Suddenly, the image became more ominous, a threat to the milk and honey U.S. zeitgeist. It was always "Us vs. Them," through the simplest, primordial lens of good vs. evil and everything was securely color-related. Anything referenced to Soviet life or Cold War politics was unscrupulously "red," moreso than any of the malingering effects of the McCarthy "Red Menace" years, and it seeped into American culture via John LeCarre and Tom Clancy books or the Hollywood films Red Dawn, Red Heat, and WarGames. You had  to choose or risk becoming ostracized: Yanks or Commies. Wolverines vs. Russkies. MI6 vs. KGB. Rocky vs. Drago.  

Once in high school, it was my trusty English teacher who introduced me to the more respectable literary and cinematic windows of Mother Russia. Not only did I devour classic films and books such as Ivan the Terrible  or every single frame available on Rasputin, but I learned that Russia had so much more to offer than Dr. Zhivago, Turgenev, and Tolstoy. Sure, I read the assigned Crime and Punishment  and Fathers and Sons, and I connected with Dostoyevsky while my classmates groaned, yet through college I learned that not all Russian literature was depression, oppression, and long brutal winters. There, slumbering comedic enlightenment came in the guise of The Master and Margarita, Gogol, and Viktor Pelevin with characters, stories, and political musings that I never knew existed outside of the omniscient, censoring hand of the Iron Editors (I assume in red  pen, naturally).  

The Russian legacy continues to innovate and astound into the 21st century as well, with genre fiction such as Sergei Lukyanenko's pseudo-Angelic Watch  series or stories from the hilarious pen of ex-pat Gary Shteyngart. Whatever your personal desires in Russian literature or culture, they can all be accommodated down at your local library should you seek more than blizzards, "If I Were A Rich Man," or the former governor of California's Oscar-snubbed role as a KGB agent. For in this expansive landscape of history and determination, Behemoth is not just a subversive, vodka-swilling black feline but a rich, thunderous bibliography of a resilient nation. Pazhalsta!

Photo of Asmat people in dug out canoesIt turns out that headhunting isn’t such a simple barbaric act as one would think.  It’s strategic, spiritual and essential to maintain the equilibrium of the universe. At least it was for the Asmat of New Guinea when they encountered Michael Rockefeller swimming towards shore on the morning of November 20, 1961.

Michael Rockefeller was living his dream, collecting primitive art for his father’s new museum, when his makeshift catamaran capsized and he vanished off the coast of New Guinea. After a search-and-rescue effort came up empty handed, it was determined that Michael Rockefeller drowned before reaching shore that fateful day.

Savage Harvest: A Tale Of Cannibals, Colonialism, And Michael Rockefeller’s Tragic Quest For Primitive Art by Carl Hoffman presents a very different story. Balanced and exhaustively researched, Hoffman pieces together a picture of a divided island with a tense colonial history, a fierce cannibalistic warrior society stripped powerless by outsiders, and a privileged young man, unaccustomed to confronting barriers, and so passionate in his pursuit of art, that he cannot recognize the real danger he is in.Photo of book jacket: Savage Harvest by Carl Hoffman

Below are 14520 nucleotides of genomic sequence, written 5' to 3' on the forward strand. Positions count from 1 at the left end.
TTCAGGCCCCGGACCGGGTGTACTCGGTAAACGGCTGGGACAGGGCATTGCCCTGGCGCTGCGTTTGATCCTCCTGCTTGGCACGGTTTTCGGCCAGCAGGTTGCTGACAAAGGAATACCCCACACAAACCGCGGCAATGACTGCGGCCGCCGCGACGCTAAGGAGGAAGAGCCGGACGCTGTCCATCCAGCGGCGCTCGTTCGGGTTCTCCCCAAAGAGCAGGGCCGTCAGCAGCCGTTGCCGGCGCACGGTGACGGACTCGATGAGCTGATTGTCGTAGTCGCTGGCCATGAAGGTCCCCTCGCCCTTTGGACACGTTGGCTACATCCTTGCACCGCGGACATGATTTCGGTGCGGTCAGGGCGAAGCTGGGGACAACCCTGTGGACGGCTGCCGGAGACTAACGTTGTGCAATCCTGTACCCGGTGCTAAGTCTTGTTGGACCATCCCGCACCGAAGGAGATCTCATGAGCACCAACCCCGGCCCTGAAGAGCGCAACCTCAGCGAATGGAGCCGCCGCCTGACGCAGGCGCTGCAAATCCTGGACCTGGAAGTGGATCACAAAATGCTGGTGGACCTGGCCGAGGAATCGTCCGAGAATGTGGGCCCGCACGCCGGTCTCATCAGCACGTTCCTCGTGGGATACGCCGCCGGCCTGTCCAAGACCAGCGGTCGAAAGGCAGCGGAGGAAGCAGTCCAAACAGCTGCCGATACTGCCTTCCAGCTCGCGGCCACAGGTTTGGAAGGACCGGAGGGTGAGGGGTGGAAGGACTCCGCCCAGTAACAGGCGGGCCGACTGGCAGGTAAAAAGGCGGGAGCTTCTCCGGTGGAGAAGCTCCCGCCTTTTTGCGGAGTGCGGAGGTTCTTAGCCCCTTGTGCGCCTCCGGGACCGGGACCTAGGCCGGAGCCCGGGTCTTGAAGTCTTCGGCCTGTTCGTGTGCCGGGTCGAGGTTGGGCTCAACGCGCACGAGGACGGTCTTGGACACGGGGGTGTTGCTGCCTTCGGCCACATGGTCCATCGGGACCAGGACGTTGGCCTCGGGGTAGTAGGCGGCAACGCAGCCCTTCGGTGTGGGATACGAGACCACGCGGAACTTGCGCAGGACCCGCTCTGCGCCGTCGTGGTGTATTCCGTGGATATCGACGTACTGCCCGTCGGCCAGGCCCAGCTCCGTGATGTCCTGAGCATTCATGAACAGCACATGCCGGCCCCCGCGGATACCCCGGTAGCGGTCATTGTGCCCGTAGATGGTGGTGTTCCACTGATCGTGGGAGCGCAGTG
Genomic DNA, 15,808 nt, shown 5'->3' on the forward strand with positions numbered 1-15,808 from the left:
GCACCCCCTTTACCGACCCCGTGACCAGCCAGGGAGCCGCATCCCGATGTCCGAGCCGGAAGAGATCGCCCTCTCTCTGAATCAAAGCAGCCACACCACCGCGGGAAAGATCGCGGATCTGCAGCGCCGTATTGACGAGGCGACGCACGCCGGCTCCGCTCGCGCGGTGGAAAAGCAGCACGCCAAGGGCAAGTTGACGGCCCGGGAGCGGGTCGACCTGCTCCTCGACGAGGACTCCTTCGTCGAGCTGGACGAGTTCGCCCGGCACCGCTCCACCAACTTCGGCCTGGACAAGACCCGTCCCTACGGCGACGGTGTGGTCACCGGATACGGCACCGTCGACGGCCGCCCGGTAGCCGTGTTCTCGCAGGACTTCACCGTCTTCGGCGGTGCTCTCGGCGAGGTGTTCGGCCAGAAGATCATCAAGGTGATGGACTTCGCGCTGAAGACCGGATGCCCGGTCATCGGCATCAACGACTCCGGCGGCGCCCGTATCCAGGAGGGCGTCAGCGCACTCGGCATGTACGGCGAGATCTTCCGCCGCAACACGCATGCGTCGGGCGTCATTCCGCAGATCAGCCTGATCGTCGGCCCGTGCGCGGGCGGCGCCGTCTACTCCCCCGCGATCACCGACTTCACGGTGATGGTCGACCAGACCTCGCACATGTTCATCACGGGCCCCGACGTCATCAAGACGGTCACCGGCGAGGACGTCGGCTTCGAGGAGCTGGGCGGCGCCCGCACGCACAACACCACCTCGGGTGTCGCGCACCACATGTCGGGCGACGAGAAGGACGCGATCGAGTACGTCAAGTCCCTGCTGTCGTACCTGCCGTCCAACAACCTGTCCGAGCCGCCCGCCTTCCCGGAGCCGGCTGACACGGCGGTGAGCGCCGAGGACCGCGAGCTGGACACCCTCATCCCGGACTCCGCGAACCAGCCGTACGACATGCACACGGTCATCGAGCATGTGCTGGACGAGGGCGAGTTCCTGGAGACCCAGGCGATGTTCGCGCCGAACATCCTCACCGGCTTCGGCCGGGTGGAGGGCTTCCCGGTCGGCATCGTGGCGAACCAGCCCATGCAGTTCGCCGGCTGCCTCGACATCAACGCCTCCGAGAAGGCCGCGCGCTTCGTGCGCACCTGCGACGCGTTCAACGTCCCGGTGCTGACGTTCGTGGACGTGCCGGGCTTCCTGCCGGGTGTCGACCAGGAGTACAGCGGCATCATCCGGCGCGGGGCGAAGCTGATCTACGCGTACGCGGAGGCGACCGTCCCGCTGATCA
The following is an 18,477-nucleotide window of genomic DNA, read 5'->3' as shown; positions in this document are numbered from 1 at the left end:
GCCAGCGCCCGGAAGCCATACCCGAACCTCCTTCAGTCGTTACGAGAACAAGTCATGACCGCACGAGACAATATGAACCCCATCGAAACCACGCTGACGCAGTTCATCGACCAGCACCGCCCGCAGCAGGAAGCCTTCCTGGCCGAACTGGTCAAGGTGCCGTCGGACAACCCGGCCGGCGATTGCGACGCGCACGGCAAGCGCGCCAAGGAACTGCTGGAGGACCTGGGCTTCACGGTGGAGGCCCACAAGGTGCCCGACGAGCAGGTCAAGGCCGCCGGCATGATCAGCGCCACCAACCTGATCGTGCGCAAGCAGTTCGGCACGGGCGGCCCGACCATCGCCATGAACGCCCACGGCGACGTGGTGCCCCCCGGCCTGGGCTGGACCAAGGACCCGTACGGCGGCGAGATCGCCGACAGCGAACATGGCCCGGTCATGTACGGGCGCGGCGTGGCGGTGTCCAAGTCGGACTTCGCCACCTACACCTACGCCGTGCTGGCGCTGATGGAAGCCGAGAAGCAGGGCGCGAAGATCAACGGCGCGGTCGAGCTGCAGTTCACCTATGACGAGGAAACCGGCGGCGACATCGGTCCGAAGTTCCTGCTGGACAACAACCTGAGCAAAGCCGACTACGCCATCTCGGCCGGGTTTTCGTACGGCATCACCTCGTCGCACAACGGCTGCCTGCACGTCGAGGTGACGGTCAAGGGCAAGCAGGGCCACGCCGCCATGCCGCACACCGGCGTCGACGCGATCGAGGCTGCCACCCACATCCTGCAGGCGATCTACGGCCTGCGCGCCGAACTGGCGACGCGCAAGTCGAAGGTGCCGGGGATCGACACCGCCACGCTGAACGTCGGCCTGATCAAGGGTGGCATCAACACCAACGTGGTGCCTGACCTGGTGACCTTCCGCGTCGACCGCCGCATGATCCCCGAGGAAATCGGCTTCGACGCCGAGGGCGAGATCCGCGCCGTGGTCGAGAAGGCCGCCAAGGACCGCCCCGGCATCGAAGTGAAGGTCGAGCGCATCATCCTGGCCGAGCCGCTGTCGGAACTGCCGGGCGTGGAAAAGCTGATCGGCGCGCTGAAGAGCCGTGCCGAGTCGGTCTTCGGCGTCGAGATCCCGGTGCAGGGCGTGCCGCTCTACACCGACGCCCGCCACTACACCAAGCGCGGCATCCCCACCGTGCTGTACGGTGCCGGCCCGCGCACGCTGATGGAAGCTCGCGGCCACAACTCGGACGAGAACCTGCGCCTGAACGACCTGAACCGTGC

While perhaps not for the faint of heart, I found Savage Harvest to be a fascinating, one of a kind read for armchair anthropologists such as myself. It’s also the ultimate real-life whodunit for mystery fans. Books like this perfectly exemplify why I love reading non-fiction; stories like this simply can not be made up! 

If after finishing Savage Harvest, you find you can't easily let go of this story, check out items on this list to explore different aspects of the Rockefeller disappearance.

Ah the stories of King Arthur and his knights, the cute thatched cottages, the banquets, the country life, and the bustle of growing cities!  What’s not to like about the Middle Ages and Medieval period in history?  Well, the smell for one.  And let’s not forget the plague. Get all the dirt on what life was really like in Europe during this time.

picture of knightsStart at the Annenberg Learner Middle Ages site for loads of info on everyday life in medieval times including the feudal system, religion, clothes, the arts and more.  This includes movies and other cool interactive stuff.  After you click on the link, scroll to the right to get the content!

 Click on the different people in the street in the Camelot International Village to learn more about their craft or trade and how they lived in the Middle Ages. Find out about entertainers, peasants, traders, thieves, knights, church and religion, women, and lords of the manor.

For a funny and informative video series about the Middle Ages, watch Terry Jones’ Medieval Lives.  Each 30 minute episode examines a different type of person important during the time period like kings, knights, monks and damsels.picture of a king's seal

For a video and interactive introduction to medieval life, watch Everyday Life in the Middle Ages and see if you could survive way back in the day!

The Internet Medieval Sourcebook is super boring to look at, but amazing in its amount of primary source material (letters, legal texts, religious documents etc.).  It’s a comprehensive collection of online texts from the entire medieval era, organized by topic and chronologically.

Now that you’ve learned a lot about the Middle Ages, test your knowledge here.